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#Nuggets: Ohio State explodes, Oregon ducks out, and UTSA keeps running

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Ohio State confronts history with a bad attitude and a deadly weapon. Earlier this week we pointed out the similarities in Michigan State's visit to the Horseshoe with previous visits in 1998 and 2015. The No. 4 Buckeyes blew those similarities to smithereens halfway into the first quarter.

The Buckeyes opened the game with a 12-play, 86-yard touchdown drive -- nine of them CJ Stroud complete passes. Their second drive ended with a 77-yard strike from Stroud to Garrett Wilson. And when No. 7 Michigan State's second possession ended with a 46-yard missed Matt Coghlin field goal, the writing was on the wall -- in Sharpie. 

Trivia question: What was the score when Stroud threw his second incomplete pass? 35-0 Buckeyes. It was 42-0 when he threw his third, and he didn't throw a fourth. While Kenneth Walker III exited the Heisman race with a 6-carry, 25-yard day, Stroud and his ensemble of future NFL receivers put up a masterpiece: 32-of-35 for 432 yards and six touchdowns.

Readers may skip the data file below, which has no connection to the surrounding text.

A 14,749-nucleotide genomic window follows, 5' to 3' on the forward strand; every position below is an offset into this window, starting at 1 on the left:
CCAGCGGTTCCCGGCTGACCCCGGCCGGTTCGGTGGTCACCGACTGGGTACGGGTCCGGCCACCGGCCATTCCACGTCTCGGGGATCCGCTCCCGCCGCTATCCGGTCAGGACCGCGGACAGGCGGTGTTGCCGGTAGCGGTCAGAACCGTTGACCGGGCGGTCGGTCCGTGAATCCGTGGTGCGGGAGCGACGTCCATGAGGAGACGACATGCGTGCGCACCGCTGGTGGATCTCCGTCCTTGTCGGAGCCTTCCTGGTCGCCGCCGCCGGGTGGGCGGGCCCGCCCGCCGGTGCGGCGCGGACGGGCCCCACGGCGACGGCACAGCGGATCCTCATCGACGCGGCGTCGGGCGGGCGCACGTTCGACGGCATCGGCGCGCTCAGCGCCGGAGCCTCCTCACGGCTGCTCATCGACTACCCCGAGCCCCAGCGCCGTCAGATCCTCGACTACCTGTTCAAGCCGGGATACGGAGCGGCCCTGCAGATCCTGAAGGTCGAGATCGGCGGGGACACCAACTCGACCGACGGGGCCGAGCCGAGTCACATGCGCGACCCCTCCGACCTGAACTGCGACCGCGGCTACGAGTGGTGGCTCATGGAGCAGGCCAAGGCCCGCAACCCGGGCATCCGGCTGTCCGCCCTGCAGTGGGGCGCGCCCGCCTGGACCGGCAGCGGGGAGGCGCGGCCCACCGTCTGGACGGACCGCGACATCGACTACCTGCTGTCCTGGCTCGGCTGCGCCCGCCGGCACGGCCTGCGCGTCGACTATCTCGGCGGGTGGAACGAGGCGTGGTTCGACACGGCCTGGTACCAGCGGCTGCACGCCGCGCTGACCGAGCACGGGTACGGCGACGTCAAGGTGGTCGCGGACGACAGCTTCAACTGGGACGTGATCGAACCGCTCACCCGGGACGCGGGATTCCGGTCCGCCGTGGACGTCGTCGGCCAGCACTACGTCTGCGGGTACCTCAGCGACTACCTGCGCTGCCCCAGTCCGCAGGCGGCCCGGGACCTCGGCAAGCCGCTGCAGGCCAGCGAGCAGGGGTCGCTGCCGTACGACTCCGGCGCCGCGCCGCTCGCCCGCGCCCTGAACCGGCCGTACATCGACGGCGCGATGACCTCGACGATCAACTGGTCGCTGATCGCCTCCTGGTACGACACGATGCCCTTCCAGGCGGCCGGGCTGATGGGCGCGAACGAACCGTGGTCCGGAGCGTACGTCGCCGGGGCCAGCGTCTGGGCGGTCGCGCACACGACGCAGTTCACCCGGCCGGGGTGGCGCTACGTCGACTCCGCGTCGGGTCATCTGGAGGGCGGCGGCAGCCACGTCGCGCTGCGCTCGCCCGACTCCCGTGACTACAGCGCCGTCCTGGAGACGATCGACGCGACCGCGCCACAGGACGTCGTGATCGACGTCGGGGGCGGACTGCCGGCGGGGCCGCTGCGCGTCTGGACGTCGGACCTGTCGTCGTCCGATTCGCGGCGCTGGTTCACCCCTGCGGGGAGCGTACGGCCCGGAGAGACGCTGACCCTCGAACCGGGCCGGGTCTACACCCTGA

As an offense, Ohio State went seven for seven in the first half. Seven possessions, seven touchdowns. 

"You can see our capability when we're playing clean football," Ryan Day said afterward. "We certainly have a high ceiling."

Michigan State, meanwhile.... My good friend Doug Samuels made a comment while watching his Spartans endure the business end of a 56-7 beating. "I think I'd rather lose to Kansas than get thumped like my Spartans are today," he said.

As someone eight days removed from watching his team lose to Kansas I'd beg to differ, but he brings up an interesting point. Michigan State's loss is at the clear opposite end of the losing spectrum. I've always contended the most painful loss is the one where you surrender a big comeback and/or when you're on the wrong end of a coin-flip game. Losing by two when time runs out on you at the 1-yard line. The type of game where if any one of 10 variables go differently, the outcome flips.

In that vein, you'd rather get thumped. Leave no doubt that your team was the second best on the field that day. But... 56-7? When you're ranked No. 7 in the country and in the thick of the national title hunt? That's the type of loss that seems to invalidate all the good that came before it. Michigan State walked into a measuring stick game and came up five feet short.